At this year’s march in New York marking the end of pride week, a record-breaking crowd of LGBT activists and allies marched down Manhattan's Fifth Avenue, in what will be long remembered as a powerful display of solidarity and remembrance for the 49 victims killed two weeks ago in an Orlando gay nightclub.
    Video

    Video NASA Juno Spacecraft, Nearing Jupiter, to Shed Light on Gas Giant

    After a five-year journey, the spacecraft Juno is nearing its destination, the giant planet Jupiter, where it will enter orbit and start sending data back July 4th. As Mike O'Sullivan reports from Pasadena, California, the craft will pierce the veil of Jupiter's dense cloud cover to reveal its mysteries.
    Video

    Video Orlando Shooting Changes Debate on Gun Control

    It’s been nearly two weeks since the largest mass shooting ever in the United States. Despite public calls for tighter gun control laws, Congress is at an impasse. Democratic lawmakers resorted to a 1960s civil rights tactic to portray their frustration. VOA’s Carolyn Presutti explains how the Orlando, Florida shooting is changing the debate.
    Video

    Video Tunisian Fishing Town Searches for Jobs, Local Development Solutions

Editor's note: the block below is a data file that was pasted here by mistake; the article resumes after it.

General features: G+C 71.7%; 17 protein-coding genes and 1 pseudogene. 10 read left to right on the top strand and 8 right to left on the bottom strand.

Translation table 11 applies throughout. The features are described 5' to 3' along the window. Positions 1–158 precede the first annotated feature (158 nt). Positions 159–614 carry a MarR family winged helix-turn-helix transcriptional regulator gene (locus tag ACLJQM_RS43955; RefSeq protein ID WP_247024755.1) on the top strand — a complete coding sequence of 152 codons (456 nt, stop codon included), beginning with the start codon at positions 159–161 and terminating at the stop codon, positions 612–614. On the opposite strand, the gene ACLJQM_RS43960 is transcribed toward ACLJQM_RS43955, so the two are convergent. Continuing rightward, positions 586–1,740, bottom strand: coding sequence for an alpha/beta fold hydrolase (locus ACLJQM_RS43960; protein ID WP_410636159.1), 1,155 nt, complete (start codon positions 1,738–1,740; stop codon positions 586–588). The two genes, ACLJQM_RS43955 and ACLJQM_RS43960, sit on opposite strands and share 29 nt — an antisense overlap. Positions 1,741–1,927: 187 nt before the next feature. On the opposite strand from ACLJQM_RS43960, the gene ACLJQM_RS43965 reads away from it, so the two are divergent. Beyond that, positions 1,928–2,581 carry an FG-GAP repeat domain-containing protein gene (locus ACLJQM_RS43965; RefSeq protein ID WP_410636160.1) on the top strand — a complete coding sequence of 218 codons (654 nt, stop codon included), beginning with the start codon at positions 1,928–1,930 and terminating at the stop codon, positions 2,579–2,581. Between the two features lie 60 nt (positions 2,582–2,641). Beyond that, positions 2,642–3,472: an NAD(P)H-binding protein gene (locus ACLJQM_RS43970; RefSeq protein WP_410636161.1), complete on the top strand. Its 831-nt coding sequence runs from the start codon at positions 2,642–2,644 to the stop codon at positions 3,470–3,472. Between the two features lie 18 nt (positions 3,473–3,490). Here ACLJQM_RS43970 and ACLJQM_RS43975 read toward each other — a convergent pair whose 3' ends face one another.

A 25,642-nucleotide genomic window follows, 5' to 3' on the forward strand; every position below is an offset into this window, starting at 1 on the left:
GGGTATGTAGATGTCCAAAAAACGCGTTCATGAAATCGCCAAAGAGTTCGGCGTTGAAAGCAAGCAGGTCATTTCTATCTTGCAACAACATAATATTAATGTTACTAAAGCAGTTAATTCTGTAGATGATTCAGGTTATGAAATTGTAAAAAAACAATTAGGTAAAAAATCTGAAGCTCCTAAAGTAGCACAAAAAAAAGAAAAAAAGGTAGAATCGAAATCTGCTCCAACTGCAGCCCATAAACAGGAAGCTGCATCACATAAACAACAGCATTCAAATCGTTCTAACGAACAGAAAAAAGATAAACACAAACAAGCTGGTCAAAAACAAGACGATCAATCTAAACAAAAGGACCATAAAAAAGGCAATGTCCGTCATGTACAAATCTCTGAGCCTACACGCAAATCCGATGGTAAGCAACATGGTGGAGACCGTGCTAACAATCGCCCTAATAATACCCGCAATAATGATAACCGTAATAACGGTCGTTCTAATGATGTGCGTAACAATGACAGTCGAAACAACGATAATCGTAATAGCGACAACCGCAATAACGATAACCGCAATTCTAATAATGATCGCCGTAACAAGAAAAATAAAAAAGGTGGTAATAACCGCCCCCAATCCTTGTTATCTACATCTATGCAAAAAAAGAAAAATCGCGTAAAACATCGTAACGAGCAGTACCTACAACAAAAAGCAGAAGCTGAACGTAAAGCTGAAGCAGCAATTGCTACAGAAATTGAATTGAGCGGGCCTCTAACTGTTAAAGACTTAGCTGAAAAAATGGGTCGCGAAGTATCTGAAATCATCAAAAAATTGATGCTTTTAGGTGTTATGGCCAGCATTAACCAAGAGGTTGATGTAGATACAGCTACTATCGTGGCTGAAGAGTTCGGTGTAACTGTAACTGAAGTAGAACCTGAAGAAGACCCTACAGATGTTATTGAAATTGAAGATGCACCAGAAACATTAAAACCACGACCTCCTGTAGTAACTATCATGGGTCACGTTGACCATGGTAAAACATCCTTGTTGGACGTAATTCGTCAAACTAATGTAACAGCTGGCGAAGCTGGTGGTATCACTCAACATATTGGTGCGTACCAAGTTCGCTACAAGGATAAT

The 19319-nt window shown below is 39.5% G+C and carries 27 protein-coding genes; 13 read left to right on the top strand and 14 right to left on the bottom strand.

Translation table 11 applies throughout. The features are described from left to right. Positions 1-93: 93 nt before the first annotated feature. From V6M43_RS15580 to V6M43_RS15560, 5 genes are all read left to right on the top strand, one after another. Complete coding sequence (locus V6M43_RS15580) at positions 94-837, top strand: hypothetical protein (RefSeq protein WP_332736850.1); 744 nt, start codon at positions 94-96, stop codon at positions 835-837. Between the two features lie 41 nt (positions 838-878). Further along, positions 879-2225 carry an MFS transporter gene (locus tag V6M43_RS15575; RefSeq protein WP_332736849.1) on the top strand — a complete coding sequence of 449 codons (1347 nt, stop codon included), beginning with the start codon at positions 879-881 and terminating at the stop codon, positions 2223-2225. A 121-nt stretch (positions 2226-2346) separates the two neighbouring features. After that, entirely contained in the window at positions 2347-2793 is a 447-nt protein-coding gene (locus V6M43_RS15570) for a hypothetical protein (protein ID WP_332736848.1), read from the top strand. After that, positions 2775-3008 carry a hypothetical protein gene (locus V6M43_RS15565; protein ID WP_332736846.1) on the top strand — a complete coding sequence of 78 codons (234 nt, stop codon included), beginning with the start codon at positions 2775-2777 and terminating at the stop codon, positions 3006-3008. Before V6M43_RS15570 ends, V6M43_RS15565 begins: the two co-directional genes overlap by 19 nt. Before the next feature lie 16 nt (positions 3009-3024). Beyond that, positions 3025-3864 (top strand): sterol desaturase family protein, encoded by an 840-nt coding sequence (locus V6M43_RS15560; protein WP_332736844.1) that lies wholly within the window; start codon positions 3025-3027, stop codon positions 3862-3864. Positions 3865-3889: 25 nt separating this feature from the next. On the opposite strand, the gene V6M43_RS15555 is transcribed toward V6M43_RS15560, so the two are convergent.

As the European Union tries to come to grips with its migrant crisis, some newcomers are leaving voluntarily. But those returning to their home countries face an uncertain future.  Five years after Tunisia's revolution, the tiny North African country is struggling with unrest, soaring unemployment and plummeting growth. From the southern Tunisian fishing town of Zarzis, Lisa Bryant takes a look for VOA at a search for local solutions.
    Video

    Video 'American Troops' in Russia Despite Tensions

    Historic battle re-enactment is a niche hobby with a fair number of adherents in Russia where past military victories are played-up by the Kremlin as a show of national strength. But, one group of World War II re-enactors in Moscow has the rare distinction of choosing to play western ally troops. VOA's Daniel Schearf explains.
    Video

    Video Muslim American Mayor Calls for Tolerance

    Syrian-born Mohamed Khairullah describes himself as "an American mayor who happens to be Muslim." As the three-term mayor of Prospect Park, New Jersey, he believes his town of 6,000 is an example of how ethnicity and religious beliefs should not determine a community's leadership. Ramon Taylor has this report from Prospect Park.
    Video

    Video Internal Rifts Over Syria Policy Could Be Headache for Next US President

    With the Obama administration showing little outward enthusiasm for adopting a more robust Syria policy, there is a strong likelihood that the internal discontent expressed by State Department employees will roll over to the next administration. VOA State Department correspondent Pam Dockins reports.
    Video

    Video Senegal to Park Colorful ‘Cars Rapides’ Permanently

    Brightly painted cars rapide are a hallmark of Dakar, offering residents a cheap way to get around the capital city since 1976. But the privately owned minibuses are scheduled to be parked for good in late 2018, as Ricci Shryock reports for VOA.

    Special Report

    Adrift The Invisible African Diaspora